Consultant salaries in Ireland – some evidence

There’s been a lot of discussion about public sector salaries over the last few days, and in particular about consultant salaries. A revised salary scale has been proposed for all newly appointed consultants, raising the starting and final salaries significantly. At the same time there are pre-budget murmurings about raising public sector salaries again. I am, of course, a public sector worker, so I am not entirely disinterested in this. My 2c are that if any public sector salaries are to rise, this rise should be confined to the lowest paid workers. People like me, on high salaries, ought not to be getting a sniff of a salary rise for several years to come.

Leaving that to one side, I want to look at the evidence on consultant salaries. I am a doctor, but I’m not a consultant. I’ve worked in hospitals for quite a few years, although not recently, and I spent a lot of time as a patient a few years back. I also work with quite a few consultants, and trainees (i.e. non-consultant hospital doctors) on various research projects.

The question being asked is simple enough. Are Irish consultants well paid, or poorly paid, by comparison with their peers? The context is two-fold; first, there is a really serious problem getting people to apply for and accept consultant posts in Irish hospitals; second, consultant salaries were cut quite sharply, like most other public sector salaries, between 2009 and 2013.

What is the evidence? The main source is the OECD Statistics database. The OECD collects a lot of information about various aspects of the health services in their member states, and they put a lot of effort into making these as comparable as possible. They collect information on the incomes of medical consultants (Health -> Health Care Resources -> Remuneration of health professionals). For Ireland, the OECD only collects information on the salary of consultants, not on their private earnings. These earnings are quite substantial, a point to which I will return. The OECD presents this information in a number of ways, each of which tells a slightly different story.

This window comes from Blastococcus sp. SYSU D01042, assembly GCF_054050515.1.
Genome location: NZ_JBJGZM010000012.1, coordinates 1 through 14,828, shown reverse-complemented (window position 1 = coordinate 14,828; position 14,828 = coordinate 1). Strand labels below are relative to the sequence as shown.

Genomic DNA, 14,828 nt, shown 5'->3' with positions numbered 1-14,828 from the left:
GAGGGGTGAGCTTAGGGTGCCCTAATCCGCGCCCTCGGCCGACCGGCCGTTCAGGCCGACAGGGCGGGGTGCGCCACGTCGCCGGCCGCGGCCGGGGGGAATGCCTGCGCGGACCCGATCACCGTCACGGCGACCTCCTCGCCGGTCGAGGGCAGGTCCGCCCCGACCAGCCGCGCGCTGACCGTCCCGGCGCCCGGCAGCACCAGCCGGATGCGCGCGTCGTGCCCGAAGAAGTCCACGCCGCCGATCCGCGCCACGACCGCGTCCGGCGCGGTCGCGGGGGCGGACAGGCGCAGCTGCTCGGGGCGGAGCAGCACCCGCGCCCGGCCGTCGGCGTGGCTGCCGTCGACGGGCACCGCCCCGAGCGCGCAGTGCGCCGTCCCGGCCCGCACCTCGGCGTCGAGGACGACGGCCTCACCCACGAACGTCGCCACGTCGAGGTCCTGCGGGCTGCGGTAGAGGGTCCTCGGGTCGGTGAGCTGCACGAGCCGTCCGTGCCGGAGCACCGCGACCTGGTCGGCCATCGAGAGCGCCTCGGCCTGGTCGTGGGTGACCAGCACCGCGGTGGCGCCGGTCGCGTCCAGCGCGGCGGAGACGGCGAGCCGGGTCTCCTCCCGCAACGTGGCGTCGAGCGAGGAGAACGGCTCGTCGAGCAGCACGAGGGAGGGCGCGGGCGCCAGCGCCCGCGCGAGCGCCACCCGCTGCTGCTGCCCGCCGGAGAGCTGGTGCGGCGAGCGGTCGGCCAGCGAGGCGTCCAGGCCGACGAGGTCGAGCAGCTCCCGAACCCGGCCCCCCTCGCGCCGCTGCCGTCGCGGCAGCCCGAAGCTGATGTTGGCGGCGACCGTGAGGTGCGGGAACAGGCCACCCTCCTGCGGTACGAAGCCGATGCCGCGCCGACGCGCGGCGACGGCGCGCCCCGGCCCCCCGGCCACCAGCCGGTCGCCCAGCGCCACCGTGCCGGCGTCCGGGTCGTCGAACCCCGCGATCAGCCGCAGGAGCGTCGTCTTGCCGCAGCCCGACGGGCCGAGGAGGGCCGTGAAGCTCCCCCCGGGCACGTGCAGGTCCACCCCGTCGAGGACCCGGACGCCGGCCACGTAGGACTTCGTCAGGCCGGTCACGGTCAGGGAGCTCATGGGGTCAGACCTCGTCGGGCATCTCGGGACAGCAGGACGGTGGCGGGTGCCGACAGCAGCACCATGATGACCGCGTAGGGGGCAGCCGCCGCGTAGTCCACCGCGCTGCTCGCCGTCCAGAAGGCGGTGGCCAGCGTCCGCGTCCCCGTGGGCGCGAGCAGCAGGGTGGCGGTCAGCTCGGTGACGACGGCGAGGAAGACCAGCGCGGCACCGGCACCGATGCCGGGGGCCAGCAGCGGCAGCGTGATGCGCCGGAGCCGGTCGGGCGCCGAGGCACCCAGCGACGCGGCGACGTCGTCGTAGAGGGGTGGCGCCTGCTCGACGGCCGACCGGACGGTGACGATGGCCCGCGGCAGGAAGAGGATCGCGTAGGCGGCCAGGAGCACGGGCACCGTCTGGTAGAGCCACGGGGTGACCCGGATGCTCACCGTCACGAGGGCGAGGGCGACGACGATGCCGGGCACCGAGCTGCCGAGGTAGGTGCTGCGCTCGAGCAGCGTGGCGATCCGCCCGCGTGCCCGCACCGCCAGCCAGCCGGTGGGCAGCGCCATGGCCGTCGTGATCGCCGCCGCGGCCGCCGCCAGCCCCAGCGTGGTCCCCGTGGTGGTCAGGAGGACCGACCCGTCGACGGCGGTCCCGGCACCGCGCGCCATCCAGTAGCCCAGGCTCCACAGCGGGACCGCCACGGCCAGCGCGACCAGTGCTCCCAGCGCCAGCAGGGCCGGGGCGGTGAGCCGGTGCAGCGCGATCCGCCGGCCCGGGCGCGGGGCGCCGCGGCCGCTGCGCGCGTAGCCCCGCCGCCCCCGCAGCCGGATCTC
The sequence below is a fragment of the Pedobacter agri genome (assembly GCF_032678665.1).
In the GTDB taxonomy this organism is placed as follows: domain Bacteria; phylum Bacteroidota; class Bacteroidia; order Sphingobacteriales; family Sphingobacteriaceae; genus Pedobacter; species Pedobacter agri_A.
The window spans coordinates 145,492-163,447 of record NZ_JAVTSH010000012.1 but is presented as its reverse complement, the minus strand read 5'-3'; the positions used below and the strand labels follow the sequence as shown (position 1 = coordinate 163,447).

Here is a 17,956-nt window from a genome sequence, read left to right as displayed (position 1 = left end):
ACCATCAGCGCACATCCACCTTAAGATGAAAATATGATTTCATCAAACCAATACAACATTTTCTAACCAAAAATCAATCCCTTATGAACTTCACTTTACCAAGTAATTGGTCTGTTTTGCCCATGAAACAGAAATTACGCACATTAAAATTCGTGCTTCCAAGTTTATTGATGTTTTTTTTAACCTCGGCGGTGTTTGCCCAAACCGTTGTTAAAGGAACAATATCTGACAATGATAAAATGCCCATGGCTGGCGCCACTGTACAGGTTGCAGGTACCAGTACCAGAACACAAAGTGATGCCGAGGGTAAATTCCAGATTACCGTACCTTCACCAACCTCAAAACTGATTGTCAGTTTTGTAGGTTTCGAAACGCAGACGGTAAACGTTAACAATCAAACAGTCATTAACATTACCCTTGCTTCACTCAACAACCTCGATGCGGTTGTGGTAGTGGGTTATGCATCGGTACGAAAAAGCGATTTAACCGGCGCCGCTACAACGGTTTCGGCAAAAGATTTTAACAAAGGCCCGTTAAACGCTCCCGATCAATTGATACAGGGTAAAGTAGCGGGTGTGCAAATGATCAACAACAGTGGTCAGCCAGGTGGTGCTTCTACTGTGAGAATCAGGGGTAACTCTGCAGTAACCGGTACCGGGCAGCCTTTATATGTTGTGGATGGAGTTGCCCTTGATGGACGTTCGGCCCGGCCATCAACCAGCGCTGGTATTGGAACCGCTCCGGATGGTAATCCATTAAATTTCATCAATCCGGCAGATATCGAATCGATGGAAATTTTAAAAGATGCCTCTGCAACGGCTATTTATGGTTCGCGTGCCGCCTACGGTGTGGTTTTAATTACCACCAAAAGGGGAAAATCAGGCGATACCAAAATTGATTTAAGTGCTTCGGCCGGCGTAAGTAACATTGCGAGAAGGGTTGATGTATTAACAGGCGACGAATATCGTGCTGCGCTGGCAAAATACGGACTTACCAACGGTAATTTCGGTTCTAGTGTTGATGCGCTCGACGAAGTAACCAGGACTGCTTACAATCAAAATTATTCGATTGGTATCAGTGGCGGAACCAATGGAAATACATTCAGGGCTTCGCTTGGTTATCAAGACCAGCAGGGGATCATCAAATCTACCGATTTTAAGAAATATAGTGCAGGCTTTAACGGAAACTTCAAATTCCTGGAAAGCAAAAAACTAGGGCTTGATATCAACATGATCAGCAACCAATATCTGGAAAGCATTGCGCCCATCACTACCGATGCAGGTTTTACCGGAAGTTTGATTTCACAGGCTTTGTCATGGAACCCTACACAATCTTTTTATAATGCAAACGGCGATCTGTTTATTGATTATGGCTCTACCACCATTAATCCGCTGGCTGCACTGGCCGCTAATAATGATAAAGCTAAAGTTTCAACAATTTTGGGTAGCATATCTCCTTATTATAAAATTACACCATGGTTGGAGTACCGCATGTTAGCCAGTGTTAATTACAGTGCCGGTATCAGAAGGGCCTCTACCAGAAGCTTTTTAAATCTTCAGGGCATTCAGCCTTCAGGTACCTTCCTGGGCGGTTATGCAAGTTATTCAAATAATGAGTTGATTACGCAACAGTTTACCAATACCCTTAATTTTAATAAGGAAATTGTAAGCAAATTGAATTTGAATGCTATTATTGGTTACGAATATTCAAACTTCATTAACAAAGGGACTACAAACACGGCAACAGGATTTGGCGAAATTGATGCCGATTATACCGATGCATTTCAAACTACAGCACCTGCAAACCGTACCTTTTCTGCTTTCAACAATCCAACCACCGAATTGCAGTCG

First a caveat, while the OECD does a lot of work to make these figures as reliable as possible, there are still big problems. All the data are averages, so you can’t compare pay-scales directly. The pension levy is not deducted from the Irish salaries, but it is definitely deducted from the take-home pay. The salaries exclude private practise income, which varies hugely. No data is collected on the up to 500 (or so) fully self-employed private consultants in Ireland. UK data may not properly account for merit awards. What is classified as a consultant in one place, is not necessarily a consultant elsewhere. In a word, these data are usable, but not necessarily always right.

I’ve done a series of graphs, each of which I will discuss separately. In each of these graphs each country has a different colour. Those self-employed( dots) and those on salaries (solid line) are drawn with different types of line. Ireland is always shown as a solid line with large dots added, and this line is labelled as well.

Specialist incomes as a proportion of the average wage

Specialist incomes as a proportio of avergae wages - Data from OECD